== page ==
According to the Oxford Dictionary, a guarantor is:
A person or thing that gives or acts as a guarantee
There are several scenarios where you may be asked to provide a guarantor. Its quite common for landlords an mortgage companies to ask for a guarantor, especially if the applicant has a low credit score.
Another instance where a guarantor will be required is when you’re looking to borrow money from a guarantor loan lender.
Guarantor loans are a type of unsecured loan designed to help those with adverse credit histories.
The premise is very simple – the applicant must provide a second person (usually a relative, friend or colleague) to act as guarantor.
It is the borrower’s responsibility to make all payments on the loan. If the borrower fails to make a scheduled payment on the loan, the guarantor then becomes liable for the repayment.
The back-up of the guarantor means that lenders can lend to those who may have otherwise been turned down elsewhere.
Who can be a guarantor?
Historically, lenders would require the guarantor to be a homeowner, however most lenders will now accept tenants as guarantors too.
One thing that has remained consistent is credit history. All lenders will require the guarantor to have a good credit record.
Most lenders will ask that the guarantor is not financially linked to the applicant such as a partner or spouse.
The guarantor’s role
Trust and communication between an applicant and guarantor is key.
The applicant should make it clear to a prospective guarantor that they will do everything in their power to meet the scheduled repayment of the loan.
They should also make sure that the guarantor is fully happy and comfortable with the role in the process.
The primary responsibility of the guarantor is to promise to meet any repayments if the borrower fails to do so.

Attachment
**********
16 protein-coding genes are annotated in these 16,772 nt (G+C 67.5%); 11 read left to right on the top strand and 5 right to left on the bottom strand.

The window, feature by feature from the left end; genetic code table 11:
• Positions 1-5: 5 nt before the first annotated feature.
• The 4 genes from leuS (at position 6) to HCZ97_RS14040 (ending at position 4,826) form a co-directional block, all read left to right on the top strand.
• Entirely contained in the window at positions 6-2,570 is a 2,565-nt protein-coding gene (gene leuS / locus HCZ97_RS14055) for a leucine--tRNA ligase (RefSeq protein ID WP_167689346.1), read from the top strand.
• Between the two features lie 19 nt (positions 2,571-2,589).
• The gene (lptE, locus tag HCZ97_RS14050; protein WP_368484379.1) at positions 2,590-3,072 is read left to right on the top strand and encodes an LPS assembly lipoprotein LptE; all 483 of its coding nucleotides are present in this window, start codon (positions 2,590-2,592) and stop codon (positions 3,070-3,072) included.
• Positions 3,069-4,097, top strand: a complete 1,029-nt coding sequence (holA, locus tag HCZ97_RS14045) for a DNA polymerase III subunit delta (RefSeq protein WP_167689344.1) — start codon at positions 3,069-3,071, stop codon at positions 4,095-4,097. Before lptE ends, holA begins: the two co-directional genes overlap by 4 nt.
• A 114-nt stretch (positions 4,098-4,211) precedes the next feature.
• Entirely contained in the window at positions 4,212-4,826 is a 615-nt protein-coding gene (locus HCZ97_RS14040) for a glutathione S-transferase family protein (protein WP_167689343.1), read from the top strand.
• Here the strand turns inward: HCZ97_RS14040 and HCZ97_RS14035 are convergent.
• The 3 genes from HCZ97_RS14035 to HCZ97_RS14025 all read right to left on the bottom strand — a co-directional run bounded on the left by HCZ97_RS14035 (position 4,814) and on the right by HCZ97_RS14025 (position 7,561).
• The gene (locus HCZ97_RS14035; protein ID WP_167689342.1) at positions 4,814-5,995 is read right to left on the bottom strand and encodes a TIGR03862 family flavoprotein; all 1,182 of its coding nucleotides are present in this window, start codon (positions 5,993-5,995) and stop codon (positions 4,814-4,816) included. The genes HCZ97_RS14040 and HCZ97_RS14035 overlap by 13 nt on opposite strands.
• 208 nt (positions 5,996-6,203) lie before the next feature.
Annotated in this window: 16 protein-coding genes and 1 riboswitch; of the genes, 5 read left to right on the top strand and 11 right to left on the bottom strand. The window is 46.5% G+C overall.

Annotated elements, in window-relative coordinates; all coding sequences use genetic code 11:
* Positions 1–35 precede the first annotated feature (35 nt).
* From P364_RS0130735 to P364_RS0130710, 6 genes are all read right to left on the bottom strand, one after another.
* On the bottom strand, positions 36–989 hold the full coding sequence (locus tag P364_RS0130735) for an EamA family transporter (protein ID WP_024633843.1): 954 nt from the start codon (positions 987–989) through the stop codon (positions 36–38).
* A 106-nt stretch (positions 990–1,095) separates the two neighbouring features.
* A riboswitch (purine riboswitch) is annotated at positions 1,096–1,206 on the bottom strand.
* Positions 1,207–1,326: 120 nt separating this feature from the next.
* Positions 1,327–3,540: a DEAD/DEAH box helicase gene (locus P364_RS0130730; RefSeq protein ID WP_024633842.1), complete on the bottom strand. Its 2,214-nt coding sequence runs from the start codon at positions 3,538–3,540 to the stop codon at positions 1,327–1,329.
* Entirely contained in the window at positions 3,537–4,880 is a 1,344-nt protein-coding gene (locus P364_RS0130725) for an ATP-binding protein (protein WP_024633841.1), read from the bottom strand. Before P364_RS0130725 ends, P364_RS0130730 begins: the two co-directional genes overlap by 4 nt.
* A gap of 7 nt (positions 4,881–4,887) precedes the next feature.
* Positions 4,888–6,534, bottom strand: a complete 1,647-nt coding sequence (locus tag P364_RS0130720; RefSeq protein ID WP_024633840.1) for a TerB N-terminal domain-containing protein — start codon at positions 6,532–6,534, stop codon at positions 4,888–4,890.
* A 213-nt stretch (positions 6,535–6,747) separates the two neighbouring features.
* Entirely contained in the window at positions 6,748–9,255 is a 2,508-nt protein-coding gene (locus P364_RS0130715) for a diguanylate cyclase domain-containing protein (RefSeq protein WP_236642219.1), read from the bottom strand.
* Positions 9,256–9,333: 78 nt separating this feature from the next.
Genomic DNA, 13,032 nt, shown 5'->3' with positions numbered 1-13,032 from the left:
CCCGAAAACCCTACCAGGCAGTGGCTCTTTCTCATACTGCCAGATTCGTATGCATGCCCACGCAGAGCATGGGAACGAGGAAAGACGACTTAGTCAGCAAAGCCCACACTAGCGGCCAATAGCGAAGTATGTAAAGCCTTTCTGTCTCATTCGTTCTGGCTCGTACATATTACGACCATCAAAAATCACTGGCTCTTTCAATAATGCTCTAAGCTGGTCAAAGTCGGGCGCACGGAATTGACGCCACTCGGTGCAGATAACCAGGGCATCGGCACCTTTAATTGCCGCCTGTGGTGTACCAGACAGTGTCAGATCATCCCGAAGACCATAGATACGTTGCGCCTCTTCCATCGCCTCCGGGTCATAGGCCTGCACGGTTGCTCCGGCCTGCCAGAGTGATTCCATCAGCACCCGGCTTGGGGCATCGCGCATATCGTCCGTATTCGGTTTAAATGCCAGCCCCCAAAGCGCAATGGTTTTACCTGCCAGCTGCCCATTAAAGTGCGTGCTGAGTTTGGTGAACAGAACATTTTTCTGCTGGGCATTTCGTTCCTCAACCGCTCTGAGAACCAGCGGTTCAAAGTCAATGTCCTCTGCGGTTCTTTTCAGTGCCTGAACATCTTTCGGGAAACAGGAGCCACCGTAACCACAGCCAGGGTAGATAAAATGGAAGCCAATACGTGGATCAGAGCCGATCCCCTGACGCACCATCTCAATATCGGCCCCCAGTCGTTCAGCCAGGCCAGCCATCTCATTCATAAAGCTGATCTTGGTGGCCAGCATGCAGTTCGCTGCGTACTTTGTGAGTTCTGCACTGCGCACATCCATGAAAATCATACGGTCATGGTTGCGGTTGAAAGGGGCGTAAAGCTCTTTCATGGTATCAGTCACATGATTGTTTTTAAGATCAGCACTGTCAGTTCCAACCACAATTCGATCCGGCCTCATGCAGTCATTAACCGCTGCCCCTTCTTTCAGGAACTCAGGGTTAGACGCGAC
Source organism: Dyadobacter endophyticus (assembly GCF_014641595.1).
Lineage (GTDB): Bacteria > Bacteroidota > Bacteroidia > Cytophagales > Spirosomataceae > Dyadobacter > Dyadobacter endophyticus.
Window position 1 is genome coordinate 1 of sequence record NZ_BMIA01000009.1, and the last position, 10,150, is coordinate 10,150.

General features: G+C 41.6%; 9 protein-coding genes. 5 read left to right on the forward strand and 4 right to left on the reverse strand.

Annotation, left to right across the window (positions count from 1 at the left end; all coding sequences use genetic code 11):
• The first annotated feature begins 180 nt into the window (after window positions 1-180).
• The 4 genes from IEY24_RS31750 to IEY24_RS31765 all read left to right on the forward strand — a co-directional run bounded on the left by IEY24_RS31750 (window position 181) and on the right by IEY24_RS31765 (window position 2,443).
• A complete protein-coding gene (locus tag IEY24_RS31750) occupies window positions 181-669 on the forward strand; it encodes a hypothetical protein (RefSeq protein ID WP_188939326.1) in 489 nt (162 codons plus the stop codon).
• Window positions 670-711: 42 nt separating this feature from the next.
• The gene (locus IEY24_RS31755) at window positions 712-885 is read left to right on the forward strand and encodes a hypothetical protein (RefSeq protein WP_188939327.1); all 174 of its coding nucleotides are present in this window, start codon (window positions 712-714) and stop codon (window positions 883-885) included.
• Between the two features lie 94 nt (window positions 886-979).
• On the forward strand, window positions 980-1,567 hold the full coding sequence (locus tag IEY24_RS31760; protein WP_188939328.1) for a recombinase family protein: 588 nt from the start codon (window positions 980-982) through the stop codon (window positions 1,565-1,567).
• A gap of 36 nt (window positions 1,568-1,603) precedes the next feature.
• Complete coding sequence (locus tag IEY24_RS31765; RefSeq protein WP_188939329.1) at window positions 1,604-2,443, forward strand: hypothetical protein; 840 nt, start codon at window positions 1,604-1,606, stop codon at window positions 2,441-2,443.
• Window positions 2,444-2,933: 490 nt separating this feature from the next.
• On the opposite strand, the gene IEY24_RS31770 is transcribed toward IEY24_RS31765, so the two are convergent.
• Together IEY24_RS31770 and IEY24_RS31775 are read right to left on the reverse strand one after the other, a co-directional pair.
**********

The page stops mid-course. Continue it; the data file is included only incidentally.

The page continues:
Can being a guarantor affect your credit history?
This is one of the most frequent questions that we get from potential guarantors.
In the event that the borrower fails to make a payment on the loan, the lender will then turn to the guarantor to make the payment.
Providing the guarantor (or applicant) makes the payment promptly, their credit history will remain unaffected.
If, however the guarantor fails to cover the scheduled repayment, both the applicant and guarantor’s credit file could be affected.
If the outstanding balance remains unpaid for a lengthy period of time, the lender may default the loan.
In some cases, the lender may look to take legal action against the applicant and guarantor. This will register as a county court judgement on the credit file of both the applicant and guarantor. This can significantly reduce their chances of being accepted for credit in the future.
Is my property at risk?
A guarantor loan is an unsecured loan meaning the lender does not require an asset as security for the loan.
As a result, the guarantor’s property is not at risk of repossession.
For more information on guarantor loans see our main page here.« Back to Glossary Index